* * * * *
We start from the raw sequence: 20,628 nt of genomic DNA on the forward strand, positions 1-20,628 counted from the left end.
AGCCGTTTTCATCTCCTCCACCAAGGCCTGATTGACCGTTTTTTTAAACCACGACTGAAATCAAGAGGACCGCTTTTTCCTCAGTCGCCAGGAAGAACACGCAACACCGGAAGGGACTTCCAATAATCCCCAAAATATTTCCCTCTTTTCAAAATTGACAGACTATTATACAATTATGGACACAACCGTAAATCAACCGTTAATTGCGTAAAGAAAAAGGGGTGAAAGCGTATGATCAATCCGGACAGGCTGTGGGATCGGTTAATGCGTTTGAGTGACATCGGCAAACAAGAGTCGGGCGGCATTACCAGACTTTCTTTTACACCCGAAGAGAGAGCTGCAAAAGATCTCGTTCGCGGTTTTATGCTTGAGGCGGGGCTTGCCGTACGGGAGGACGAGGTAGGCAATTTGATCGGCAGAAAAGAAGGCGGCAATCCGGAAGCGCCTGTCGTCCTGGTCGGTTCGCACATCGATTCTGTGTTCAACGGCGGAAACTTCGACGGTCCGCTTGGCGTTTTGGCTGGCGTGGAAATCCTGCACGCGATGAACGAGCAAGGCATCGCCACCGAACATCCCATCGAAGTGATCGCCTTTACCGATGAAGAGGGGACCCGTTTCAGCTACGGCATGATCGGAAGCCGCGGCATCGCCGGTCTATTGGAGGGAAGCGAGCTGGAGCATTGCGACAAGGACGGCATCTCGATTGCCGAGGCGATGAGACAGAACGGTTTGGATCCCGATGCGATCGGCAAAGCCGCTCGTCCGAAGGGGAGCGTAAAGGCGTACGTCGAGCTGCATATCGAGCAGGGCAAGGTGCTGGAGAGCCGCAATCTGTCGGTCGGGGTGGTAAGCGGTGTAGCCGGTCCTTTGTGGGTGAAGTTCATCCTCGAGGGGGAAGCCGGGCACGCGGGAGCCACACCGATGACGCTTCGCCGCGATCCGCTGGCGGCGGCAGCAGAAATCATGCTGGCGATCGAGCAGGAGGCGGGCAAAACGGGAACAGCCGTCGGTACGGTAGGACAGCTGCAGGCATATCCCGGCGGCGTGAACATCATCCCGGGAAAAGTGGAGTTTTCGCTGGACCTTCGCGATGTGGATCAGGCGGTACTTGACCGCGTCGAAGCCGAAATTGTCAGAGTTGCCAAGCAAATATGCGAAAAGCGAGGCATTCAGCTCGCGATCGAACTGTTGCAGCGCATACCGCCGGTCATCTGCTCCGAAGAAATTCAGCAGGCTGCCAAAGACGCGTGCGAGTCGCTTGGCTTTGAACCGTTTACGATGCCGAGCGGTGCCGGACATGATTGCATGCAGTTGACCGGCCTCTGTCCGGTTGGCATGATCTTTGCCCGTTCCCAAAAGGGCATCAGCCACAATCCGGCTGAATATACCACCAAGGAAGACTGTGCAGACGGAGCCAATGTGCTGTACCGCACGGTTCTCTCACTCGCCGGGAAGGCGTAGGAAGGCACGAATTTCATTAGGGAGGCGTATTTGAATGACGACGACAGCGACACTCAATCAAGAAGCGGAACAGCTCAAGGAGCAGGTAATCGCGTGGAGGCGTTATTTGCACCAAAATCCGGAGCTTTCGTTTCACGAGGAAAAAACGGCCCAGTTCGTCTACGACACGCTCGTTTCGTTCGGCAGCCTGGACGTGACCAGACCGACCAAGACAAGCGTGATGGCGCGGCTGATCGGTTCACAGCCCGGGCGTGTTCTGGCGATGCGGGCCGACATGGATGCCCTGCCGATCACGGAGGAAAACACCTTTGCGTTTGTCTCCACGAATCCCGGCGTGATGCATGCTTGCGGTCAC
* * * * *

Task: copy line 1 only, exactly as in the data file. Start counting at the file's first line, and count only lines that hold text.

We start from the raw sequence: 20,628 nt of genomic DNA on the forward strand, positions 1-20,628 counted from the left end.